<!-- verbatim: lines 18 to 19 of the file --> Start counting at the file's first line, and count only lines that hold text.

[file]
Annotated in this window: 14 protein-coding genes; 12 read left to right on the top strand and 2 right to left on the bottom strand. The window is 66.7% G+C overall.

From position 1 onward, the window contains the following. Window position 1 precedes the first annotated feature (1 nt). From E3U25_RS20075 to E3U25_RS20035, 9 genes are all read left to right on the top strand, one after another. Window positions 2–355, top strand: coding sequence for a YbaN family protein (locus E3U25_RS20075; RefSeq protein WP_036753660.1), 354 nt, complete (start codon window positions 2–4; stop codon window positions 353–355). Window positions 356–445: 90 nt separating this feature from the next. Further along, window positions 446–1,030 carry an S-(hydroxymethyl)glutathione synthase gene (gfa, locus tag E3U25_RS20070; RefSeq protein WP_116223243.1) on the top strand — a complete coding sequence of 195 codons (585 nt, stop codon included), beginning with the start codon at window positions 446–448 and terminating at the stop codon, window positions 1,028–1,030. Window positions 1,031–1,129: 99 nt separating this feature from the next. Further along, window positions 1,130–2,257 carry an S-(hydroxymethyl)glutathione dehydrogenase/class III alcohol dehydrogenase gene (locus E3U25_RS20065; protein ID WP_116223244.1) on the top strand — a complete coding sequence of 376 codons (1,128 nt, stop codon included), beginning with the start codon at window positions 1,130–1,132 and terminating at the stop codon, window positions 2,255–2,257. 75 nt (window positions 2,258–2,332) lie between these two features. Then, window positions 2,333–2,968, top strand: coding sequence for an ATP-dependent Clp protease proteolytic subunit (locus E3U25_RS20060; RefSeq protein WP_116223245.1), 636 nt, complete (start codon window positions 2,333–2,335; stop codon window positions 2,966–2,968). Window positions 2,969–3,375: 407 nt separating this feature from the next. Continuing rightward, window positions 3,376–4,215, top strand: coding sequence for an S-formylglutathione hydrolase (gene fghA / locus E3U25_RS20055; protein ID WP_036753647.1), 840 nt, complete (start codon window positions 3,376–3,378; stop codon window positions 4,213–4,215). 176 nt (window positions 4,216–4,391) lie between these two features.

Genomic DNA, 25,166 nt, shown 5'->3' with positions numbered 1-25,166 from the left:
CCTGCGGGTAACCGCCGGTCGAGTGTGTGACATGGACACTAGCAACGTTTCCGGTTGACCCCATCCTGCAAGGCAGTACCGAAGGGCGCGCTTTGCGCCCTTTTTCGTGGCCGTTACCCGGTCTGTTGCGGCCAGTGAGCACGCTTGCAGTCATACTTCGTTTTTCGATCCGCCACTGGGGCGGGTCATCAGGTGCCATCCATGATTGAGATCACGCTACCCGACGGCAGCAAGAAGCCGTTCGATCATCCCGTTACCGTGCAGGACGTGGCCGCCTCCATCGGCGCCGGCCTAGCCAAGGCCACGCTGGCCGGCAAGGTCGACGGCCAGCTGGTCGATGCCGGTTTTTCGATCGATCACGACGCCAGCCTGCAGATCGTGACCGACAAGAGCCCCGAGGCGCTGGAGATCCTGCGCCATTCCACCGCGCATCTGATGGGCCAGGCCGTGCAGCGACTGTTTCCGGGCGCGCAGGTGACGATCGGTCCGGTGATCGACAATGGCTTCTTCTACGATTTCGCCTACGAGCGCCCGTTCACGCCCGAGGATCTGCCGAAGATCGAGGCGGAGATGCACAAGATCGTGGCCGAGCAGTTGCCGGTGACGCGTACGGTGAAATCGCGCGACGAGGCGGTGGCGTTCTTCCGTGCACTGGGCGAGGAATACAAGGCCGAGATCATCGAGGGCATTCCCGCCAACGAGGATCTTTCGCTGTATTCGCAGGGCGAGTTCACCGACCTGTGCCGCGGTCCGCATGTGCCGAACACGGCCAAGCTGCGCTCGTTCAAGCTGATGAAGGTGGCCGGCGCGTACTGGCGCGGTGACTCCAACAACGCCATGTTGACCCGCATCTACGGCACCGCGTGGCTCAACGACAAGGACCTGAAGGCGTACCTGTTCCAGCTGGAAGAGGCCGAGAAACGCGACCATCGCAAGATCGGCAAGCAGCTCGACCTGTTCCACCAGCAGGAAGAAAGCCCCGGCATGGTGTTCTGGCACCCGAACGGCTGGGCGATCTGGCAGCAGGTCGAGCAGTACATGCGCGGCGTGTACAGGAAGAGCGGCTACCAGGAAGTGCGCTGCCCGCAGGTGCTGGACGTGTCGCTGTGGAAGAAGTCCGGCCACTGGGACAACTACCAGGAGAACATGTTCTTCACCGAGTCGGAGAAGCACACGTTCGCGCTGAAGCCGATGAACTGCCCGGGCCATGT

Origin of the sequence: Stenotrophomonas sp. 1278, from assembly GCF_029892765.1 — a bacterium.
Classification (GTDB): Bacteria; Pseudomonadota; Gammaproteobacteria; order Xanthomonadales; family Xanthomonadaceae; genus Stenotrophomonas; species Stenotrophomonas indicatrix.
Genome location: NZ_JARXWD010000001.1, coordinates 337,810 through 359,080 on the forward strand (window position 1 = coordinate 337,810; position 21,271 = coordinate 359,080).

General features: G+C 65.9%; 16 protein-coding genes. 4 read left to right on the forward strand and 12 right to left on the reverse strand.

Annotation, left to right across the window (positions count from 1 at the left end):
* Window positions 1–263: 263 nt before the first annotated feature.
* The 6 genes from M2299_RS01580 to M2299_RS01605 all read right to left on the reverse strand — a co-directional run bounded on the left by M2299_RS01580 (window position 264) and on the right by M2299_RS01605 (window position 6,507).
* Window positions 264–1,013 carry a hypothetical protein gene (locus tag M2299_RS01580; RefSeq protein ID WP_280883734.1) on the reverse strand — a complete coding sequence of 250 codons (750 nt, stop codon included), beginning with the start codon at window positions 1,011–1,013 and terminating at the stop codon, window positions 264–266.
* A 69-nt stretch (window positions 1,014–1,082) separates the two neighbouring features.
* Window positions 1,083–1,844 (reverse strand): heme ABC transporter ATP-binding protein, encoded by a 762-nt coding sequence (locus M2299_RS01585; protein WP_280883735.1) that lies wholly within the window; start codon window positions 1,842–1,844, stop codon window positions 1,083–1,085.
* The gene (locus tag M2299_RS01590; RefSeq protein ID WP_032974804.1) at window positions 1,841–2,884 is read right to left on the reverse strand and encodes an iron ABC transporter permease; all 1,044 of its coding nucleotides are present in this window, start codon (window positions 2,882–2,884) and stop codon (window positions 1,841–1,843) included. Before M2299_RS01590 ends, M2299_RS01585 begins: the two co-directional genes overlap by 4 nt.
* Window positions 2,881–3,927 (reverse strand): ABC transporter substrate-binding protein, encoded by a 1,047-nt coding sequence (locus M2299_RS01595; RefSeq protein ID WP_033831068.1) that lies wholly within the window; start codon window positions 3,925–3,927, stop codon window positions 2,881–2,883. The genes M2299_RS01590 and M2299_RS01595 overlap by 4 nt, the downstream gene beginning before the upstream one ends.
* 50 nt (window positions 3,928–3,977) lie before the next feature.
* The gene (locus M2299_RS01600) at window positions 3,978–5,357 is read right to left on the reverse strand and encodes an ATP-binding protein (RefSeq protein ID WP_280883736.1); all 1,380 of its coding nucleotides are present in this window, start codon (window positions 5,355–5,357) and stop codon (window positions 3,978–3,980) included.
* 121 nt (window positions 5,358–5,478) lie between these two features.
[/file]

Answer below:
* The gene (locus M2299_RS01600) at window positions 3,978–5,357 is read right to left on the reverse strand and encodes an ATP-binding protein (RefSeq protein ID WP_280883736.1); all 1,380 of its coding nucleotides are present in this window, start codon (window positions 5,355–5,357) and stop codon (window positions 3,978–3,980) included.
* 121 nt (window positions 5,358–5,478) lie between these two features.